Commentator Armstrong Williams made a big mistake when he accepted a $240,000 payoff from the Bush administration for touting its intrusive, unconstitutional federal policies on education.
He’s been beaten up by his colleagues. He has flagellated himself publicly. And now the Federal Communications Commission is ordering an investigation into whether he broke the law by failing to disclose he took payola from the Bush administration to plug the president’s education agenda.
There’s just one thing missing from this story as far as I’m concerned.
Where are the calls for punishment of the government officials who wrote the check?
If a transaction is unethical for one party, isn’t it unethical – maybe even illegal – for the other party?
Since when in America do only people accepting bribes get prosecuted? Aren’t there penalties for the people handing out the cash?
What’s the worse sin – a guy taking money he’s asked to accept from the government to do something he already wants to do, or, government officials taking money from you and me by force and buying influence with media people to persuade you and me they are doing such a terrific job?
I’ve been watching the coverage of this story for a week now, and I have to tell you I’m stunned by it.
All of the coverage has focused on Williams’ ethical breach to the absolute exclusion of the government’s role.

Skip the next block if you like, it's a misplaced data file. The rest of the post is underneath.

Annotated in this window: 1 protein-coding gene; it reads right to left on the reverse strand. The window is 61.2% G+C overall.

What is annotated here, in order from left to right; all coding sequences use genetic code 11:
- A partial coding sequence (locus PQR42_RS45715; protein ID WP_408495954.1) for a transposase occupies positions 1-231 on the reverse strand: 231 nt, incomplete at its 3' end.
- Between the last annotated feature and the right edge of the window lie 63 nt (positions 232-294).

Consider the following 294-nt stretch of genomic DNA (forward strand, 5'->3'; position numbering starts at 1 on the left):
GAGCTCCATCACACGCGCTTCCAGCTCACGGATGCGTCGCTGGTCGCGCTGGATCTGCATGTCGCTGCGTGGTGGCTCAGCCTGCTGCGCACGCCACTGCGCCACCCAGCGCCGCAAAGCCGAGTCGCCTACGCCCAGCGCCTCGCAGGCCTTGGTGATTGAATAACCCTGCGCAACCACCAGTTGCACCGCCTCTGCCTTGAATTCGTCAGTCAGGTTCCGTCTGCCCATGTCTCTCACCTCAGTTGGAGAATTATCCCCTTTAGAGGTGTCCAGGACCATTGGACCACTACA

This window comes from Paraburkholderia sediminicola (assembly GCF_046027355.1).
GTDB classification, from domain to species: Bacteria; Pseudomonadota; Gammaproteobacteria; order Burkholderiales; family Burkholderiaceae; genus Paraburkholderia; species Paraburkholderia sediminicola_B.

Other journalists and commentators have seized on Williams’ ethical lapse to boast about how clean their hands are. Other talk-show hosts with fat, multi-million-dollar contracts have sneered at what Williams did, pompously telling us how they would never, ever sell their own broadcaster birthrights for a mess of pottage. Others on the left and right are so busy pointing their fingers at Williams they have missed the much bigger story.
What is government doing using taxpayer dollars to buy influence with media people? With all the laws Williams may have broken, didn’t the government officials involved break any? If not, how could that be? Is it legal for government officials to hand out taxpayer dollars to their friends as favors or rewards? Just exactly who were the people responsible for this decision? Have there been other examples of this kind of abuse of taxpayer dollars in this administration and previous ones?
These are the questions I want to see answered. And, maybe I’ve missed it in all the coverage, but why isn’t anyone even asking these questions?
I look at the U.S. Constitution and I don’t see any justification or excuse for the federal government to be even remotely involved in education. And, in this case, we see federal education officials using money collected – supposedly to aid schoolchildren – being used to buy political influence.
If this is not a crime, it certainly should be.
Of course, the bigger crime is that politicians of the left and right, Democrats and Republicans, continue to conspire to bilk the American people for more and more taxpayer dollars for a failing education system – a system that is misappropriating money, centralizing authority in Washington and raising generations of intellectual and moral ignoramuses.
It strikes me that Williams is but a bit player in this drama.
But he can still redeem himself. It’s time for Williams to name names. It’s time for Williams to stop apologizing and explain fully how this deal was put together – who initiated it, which officials were involved and how the payments were made.
Let’s see the contracts. Let’s see who signed them. Let’s see the receipts. Let’s see the paper trail.
And, while he’s at it – perhaps in between mea culpas – isn’t it time for Williams to explain how and when he will be reimbursing the American taxpayers for this ripoff? Wouldn’t that mean a little bit more than just saying he’s sorry?